2 BeO + CCl4 ——–> 2 BeCl2 + CO2
6) Reactivity towards hydrogen
All the alkaline earth metal except beryllium combine with hydrogen directly on heating to form metal hydrides of the formula MH2.
M + H2 —-> MH2
The hydrides of beryllium can be obtained by reduction of BeCl2 with LiAlH4.
2 BeCl2+ LiAlH4 ———-> 2 BeH2 + LiCl+ AlCl3
Beryllium hydride and magnesium hydride are covalent compounds.
Since BeH2 or MgH2 has only 4 electrons in the valence shell, therefore they are electron deficient molecules. To make up their electron deficiency ,each Be or Mg atom forms four three centre two-electron bond or banana bonds. Thus, it is due to electron deficiency that BeH2 and MgH2 have polymeric structure.
The hydrides of other elements of this group i.e. CaH2, SrH2 and BaH2 are ionic and contain the H‾ ions. The stability of alkaline earth metal hydrides decreases down the group from Be to Ba since their lattice enthalpy decrease progressively as the size of the metal cation increases.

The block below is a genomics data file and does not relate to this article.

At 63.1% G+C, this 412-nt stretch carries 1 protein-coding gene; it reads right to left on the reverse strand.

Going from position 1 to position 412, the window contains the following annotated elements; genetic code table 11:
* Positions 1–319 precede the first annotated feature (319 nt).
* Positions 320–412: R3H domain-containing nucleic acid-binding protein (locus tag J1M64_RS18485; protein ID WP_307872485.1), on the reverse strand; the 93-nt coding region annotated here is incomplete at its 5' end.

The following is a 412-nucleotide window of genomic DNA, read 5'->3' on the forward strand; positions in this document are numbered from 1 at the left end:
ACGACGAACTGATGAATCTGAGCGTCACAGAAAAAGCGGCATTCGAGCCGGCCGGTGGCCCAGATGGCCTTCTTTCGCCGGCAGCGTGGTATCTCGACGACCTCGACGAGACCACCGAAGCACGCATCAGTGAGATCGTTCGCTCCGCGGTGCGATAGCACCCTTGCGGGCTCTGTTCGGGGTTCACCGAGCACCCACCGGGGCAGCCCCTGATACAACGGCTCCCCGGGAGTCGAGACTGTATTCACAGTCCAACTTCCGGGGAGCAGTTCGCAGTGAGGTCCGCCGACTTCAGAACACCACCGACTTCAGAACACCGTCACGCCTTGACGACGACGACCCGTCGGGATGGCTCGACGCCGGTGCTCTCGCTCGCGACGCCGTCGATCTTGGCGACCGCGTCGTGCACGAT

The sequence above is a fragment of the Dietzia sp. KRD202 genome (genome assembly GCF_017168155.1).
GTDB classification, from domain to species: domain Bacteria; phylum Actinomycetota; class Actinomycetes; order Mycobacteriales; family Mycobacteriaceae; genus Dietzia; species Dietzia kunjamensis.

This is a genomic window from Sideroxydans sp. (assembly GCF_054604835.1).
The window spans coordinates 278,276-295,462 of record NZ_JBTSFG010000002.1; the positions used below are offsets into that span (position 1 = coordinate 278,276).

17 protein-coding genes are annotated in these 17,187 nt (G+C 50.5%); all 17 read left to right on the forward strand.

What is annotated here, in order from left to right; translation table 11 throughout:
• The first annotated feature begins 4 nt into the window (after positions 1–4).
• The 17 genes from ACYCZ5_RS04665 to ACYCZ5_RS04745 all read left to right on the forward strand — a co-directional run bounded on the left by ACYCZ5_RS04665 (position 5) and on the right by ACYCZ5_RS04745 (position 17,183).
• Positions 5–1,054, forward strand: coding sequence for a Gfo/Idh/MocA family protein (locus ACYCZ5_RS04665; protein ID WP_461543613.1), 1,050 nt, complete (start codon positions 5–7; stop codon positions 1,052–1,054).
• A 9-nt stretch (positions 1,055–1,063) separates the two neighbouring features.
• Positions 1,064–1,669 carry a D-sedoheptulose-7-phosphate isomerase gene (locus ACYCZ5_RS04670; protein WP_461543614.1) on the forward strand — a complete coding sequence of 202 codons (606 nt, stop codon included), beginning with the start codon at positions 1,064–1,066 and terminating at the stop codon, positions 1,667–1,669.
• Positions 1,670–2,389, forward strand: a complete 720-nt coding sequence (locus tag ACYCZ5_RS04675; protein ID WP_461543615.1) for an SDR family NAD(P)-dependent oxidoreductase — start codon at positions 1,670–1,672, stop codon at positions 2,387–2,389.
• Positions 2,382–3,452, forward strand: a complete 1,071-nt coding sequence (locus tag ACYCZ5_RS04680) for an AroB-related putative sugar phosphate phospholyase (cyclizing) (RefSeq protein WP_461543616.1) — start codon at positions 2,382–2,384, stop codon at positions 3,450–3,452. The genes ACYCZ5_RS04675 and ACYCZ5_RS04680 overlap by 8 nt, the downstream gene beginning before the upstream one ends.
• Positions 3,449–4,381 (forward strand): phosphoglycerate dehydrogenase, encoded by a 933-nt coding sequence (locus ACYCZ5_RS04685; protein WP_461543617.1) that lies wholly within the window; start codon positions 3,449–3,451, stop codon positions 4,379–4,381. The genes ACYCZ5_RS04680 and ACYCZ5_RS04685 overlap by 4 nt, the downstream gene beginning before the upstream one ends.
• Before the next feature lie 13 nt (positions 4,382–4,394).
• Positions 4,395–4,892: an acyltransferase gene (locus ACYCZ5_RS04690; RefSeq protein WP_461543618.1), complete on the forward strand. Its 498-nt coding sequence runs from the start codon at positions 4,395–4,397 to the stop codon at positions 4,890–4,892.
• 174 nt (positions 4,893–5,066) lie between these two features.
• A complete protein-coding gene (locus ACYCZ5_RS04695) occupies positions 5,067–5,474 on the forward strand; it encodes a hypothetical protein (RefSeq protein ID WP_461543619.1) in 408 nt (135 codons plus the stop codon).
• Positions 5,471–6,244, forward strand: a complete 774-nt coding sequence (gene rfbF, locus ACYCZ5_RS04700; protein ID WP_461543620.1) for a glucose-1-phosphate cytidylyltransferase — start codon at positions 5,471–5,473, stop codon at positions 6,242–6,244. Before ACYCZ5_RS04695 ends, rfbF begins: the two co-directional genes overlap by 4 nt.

All the hydrides of alkaline earth metals react with water liberating H2 gas and thus act as reducing agent.
MH2 + 2 H2O —> M(OH)2 + 2 H2
CaH2 is called hydrolith and is used for large scale production of H2 by action of water on it.
7) Reactivity towards carbon
When beryllium oxide is heated with carbon at 2175-2275 K, a brick red coloured carbide of the formula, Be2C is formed.
2 BeO + 3 C ——> Be2C + 2 CO
It is an ionic compound and reacts with water forming methane
Be2C + 4 H2O ——–> 2 Be(OH)2 + CH4
The rest of the alkaline earth metal form carbides of the general formula, MC2 either when the metal is heated with carbon in an electric furnace or when their oxides are heated with carbon.
Ca + 2 C —-> CaC2
CaO + 3 C ———> CaC2 + CO
All these carbide reacts with water forming acetylene gas.